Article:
(very bad). Also with all the tour boats going to the islands each day all placing anchors in the coral, he understood the rate it was being destroyed was startling. He said he has since tried to promote the use of sea buoys for the many boats stopping at each island to prevent the use of anchors but felt as though he did so with little success. The government were not yet in favour of purchasing these. This made us sad to think that coming on tours like this contributes to the destruction of the coral and sea life.
Oh we forgot to say that after the kayak experience, P did not like the idea of kayaking back to El Nido with these Komodo dragon like creatures and so we both jumped on the big boat with the rest of the group in the morning. Maybe next time.
For the rest of our time in El Nido we took the time to stroll the town, just to people watch and watch life in the town unfold. As with anywhere you have tourism, you have to dodge the tours and tricycle drivers. Here they would say "Hi
Maam, Hi Sir. Las Cabanas beach/ Nacpan beach?" in which we replied "No thank you" multiple times. It was nice they sometimes replied ‘No problem’. Although it was however strange to be greeted Maam and Sir all the time. Something that were we used to in the Philippines but it was still very unusual for us.
El Nido beach was potentially very beautiful with half a mile of golden sands and beautiful views of the small islands in the distance. However by day it was not really a place people hung out because of the petrol polluted water from all the boats, the visible sewage streams that flowed into the sea and thirdly the amount of jellyfish there were that lay dead all over the beach. These were by far some of the largest jellyfish we had ever seen.
Instead people often took a tricycle out to Las Cabanas beach (a 20 minute ride away). The beach here was arguably the best beach we have even been to because of the views of the islands. There was just no way you could take a bad picture of this place.
Plus only a few wooden
shacks and cabins lined this beach (as opposed to the dense concrete settlement of bars and lodges along the beach in El Nido). During our time at this beach we were again treated to some beautiful sunsets and we generally just relaxed in the shade (there was clearly no need to sunbathe after 3 months of travelling). One evening after sunset, as we walked up the stairs from Las Cabanas beach, P let out a bit of a yelp and Chris tried to ascertain what had happened. With P frozen and unable to move or talk Chris did not have a clue what was wrong. In the end, P revealed she was not going to go up the stairs to the main road as she was confronted with a huge black snake that she nearly stepped on. P was clearly not budging as she was unable to move with the fright. The only way to convince P she would be ok was by Chris clapping and stamping his way to the top in order to ensure any snakes would roll away. Again we must have looked like a right sight.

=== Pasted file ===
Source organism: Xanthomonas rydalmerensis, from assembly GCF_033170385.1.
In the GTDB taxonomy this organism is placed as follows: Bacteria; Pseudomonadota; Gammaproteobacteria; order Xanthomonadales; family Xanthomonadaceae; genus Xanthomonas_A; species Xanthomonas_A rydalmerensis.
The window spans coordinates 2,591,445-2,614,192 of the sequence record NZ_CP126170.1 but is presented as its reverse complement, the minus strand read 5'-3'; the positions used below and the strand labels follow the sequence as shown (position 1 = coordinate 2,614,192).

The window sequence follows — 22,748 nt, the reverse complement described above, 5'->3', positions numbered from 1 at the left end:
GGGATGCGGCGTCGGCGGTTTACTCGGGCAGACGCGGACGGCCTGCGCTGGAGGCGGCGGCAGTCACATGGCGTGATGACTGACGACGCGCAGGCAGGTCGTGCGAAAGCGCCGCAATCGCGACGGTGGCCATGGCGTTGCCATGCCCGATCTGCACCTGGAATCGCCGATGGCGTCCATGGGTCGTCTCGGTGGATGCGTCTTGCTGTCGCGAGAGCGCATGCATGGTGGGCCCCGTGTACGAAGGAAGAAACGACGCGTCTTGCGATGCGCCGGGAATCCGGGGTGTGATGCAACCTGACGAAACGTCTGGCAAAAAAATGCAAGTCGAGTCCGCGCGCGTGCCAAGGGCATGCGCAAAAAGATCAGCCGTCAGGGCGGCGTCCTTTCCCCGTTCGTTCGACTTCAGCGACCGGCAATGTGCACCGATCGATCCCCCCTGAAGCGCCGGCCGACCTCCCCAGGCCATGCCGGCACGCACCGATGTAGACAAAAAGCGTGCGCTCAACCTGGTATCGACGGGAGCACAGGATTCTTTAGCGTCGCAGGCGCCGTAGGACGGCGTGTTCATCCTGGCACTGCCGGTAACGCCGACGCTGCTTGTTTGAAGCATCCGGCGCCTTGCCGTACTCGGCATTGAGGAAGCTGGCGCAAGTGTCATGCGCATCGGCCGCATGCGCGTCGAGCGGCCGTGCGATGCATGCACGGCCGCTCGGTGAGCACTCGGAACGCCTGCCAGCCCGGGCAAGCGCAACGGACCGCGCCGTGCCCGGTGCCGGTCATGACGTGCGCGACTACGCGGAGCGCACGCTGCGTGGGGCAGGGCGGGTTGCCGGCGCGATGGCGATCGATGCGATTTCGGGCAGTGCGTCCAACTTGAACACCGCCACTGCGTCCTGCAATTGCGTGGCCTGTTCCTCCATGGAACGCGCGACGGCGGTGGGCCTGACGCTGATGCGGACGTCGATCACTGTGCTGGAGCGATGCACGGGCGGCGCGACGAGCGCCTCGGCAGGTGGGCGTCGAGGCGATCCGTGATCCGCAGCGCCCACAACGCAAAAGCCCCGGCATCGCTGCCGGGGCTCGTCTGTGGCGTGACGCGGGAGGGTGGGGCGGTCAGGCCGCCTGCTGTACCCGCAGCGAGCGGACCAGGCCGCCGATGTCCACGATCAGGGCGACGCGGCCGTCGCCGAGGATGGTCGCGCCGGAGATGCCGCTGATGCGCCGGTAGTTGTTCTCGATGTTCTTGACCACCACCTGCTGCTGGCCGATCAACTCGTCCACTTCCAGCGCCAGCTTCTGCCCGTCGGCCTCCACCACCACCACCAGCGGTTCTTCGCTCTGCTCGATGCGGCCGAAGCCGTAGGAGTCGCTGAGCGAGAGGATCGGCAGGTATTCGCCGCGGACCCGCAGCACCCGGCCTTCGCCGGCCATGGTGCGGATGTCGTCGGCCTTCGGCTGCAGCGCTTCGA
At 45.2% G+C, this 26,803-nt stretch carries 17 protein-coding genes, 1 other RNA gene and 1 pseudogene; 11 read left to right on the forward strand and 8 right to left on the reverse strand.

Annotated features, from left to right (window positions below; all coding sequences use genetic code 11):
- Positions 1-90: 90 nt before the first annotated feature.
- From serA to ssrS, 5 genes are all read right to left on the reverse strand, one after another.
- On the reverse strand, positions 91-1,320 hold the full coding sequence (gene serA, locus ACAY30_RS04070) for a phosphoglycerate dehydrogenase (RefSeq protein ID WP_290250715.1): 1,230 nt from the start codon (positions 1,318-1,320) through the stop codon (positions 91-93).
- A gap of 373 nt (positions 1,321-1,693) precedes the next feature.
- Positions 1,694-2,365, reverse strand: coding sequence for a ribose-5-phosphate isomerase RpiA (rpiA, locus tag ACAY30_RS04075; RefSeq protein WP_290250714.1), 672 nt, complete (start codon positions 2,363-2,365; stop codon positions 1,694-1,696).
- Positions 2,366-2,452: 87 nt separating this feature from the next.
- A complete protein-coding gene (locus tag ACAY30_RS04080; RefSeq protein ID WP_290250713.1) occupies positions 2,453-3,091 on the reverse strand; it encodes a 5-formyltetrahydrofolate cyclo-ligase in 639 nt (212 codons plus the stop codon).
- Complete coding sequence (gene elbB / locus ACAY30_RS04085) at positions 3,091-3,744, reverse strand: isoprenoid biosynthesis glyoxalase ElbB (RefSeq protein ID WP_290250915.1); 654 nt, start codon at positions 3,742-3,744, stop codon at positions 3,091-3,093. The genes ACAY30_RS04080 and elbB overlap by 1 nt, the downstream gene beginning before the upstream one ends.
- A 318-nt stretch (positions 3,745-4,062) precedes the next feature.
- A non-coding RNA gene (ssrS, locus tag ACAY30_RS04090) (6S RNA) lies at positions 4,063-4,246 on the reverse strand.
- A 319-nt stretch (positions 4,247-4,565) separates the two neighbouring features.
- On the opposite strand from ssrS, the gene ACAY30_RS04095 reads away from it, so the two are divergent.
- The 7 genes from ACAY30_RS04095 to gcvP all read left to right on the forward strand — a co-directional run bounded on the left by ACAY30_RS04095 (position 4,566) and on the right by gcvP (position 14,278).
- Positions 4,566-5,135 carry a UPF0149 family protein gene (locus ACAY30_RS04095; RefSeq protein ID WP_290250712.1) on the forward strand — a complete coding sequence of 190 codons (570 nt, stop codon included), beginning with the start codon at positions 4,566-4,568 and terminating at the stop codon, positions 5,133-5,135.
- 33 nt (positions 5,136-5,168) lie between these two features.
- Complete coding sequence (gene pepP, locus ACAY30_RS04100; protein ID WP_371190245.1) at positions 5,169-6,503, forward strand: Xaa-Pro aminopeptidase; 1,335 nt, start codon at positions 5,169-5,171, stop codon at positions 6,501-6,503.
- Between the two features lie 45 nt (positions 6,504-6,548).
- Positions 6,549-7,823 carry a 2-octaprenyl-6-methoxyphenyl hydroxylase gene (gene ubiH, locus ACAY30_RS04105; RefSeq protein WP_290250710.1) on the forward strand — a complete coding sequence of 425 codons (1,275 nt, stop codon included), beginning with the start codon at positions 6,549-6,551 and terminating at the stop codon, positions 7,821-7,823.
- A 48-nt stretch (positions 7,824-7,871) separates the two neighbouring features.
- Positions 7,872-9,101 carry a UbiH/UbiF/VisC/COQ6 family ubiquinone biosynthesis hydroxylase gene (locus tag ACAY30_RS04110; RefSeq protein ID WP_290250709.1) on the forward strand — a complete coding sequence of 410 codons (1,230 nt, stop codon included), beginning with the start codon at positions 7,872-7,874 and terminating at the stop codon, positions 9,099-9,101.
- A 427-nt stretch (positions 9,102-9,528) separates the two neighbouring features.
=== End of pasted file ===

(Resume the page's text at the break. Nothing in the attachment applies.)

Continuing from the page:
In the evenings we either stumbled onto some local
entertainment or had drinks with the many people we had met during our stay. One evening we stumbled upon a local beauty contest, with rounds of swim-gear, ball-gowns, talent (ahem) and questions. This was more than entertaining and we ended up watching the performances until the end.
In the evening, we divided our time eating and drinking out with Tom, who we met in Port Barton, a few others staying at the same place (Lucas and 2 german girls), a lovely irish couple; Mark and Sophie who we had initially met in Apo Island and bumped into again here; and finally the group who we had shared our time with on our Paradise beach; Diet, Sam, Antonia and Geraldine.
El nido, was a place that initially we thought would only require a couple of days to visit. Instead we enjoyed a week and a half of relaxing, adrenaline fuelled activities, snorkelling trips, an overnight island stay and beautiful days spent at las Cabanas beach. Not half bad if you ask us. I guess with these activities and the slight touristy feel of the place you could call it our holiday.
Transportation: Jeepney to Roxas 1hr
20min/150 pesos, Jeepeney to El Nido
Accommodation: Unnamed (When asked, the proprietor hopes to call it Mikee) most likely unlicensed yet as they were currently in the process of renovating and setting up.
Total Days spent; 46 days
Exchange rate: £1/ 70 pesos
Costs for us: £36/ 2,480 pesos for us both per day including 4 flights (one we did not use). Accommodation:
Generally very affordable for basic lodgings. Not really established in terms of backpacker hostels which may make it difficult for Solo Travellers. Generally around 300-500 pesos for those on a low budget. Transportation;
For us; getting around the Philippines involved the frequent use of public transportation which was always inexpensive especially the Jeepneys. Due to the low level tourism here there are no real direct ways to get from one beach on one island to another. However we rather enjoyed the journeys and it allowed us to interact with the locals which was always really pleasant. Flights are necessary from Manila to Cebu and Palawan. Favourite Activity
Chris; Swimming with Dolphins
P; all the snorkelling we did Favourite Place
Chris & P; Our undiscovered paradise Favourite lodging
Chris; Homestay in Sagada because of the views Things we will miss
Chris; Donuts and Lava cake!!!
P; People being soo friendly Things we will not miss
Chris; Plain white rice
P; The early wake up calls by roosters